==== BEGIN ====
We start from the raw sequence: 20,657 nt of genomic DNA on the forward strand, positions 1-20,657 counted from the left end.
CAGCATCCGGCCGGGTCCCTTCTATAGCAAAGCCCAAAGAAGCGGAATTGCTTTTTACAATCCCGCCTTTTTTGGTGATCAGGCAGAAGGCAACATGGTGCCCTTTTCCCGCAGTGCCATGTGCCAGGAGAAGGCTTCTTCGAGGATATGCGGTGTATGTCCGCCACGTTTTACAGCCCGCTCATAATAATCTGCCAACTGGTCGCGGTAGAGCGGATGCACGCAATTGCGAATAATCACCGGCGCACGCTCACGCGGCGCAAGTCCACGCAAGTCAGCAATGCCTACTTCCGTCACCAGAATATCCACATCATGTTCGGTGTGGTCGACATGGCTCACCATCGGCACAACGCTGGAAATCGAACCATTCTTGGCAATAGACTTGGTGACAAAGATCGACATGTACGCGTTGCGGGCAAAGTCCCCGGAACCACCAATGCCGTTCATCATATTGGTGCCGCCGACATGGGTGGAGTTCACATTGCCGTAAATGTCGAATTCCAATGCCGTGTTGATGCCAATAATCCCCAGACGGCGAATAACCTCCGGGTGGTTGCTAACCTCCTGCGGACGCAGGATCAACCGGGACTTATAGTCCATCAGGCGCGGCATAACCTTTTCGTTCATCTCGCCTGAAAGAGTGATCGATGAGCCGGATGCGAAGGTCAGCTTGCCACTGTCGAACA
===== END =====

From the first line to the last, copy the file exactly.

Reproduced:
We start from the raw sequence: 20,657 nt of genomic DNA on the forward strand, positions 1-20,657 counted from the left end.
CAGCATCCGGCCGGGTCCCTTCTATAGCAAAGCCCAAAGAAGCGGAATTGCTTTTTACAATCCCGCCTTTTTTGGTGATCAGGCAGAAGGCAACATGGTGCCCTTTTCCCGCAGTGCCATGTGCCAGGAGAAGGCTTCTTCGAGGATATGCGGTGTATGTCCGCCACGTTTTACAGCCCGCTCATAATAATCTGCCAACTGGTCGCGGTAGAGCGGATGCACGCAATTGCGAATAATCACCGGCGCACGCTCACGCGGCGCAAGTCCACGCAAGTCAGCAATGCCTACTTCCGTCACCAGAATATCCACATCATGTTCGGTGTGGTCGACATGGCTCACCATCGGCACAACGCTGGAAATCGAACCATTCTTGGCAATAGACTTGGTGACAAAGATCGACATGTACGCGTTGCGGGCAAAGTCCCCGGAACCACCAATGCCGTTCATCATATTGGTGCCGCCGACATGGGTGGAGTTCACATTGCCGTAAATGTCGAATTCCAATGCCGTGTTGATGCCAATAATCCCCAGACGGCGAATAACCTCCGGGTGGTTGCTAACCTCCTGCGGACGCAGGATCAACCGGGACTTATAGTCCATCAGGCGCGGCATAACCTTTTCGTTCATCTCGCCTGAAAGAGTGATCGATGAGCCGGATGCGAAGGTCAGCTTGCCACTGTCGAACA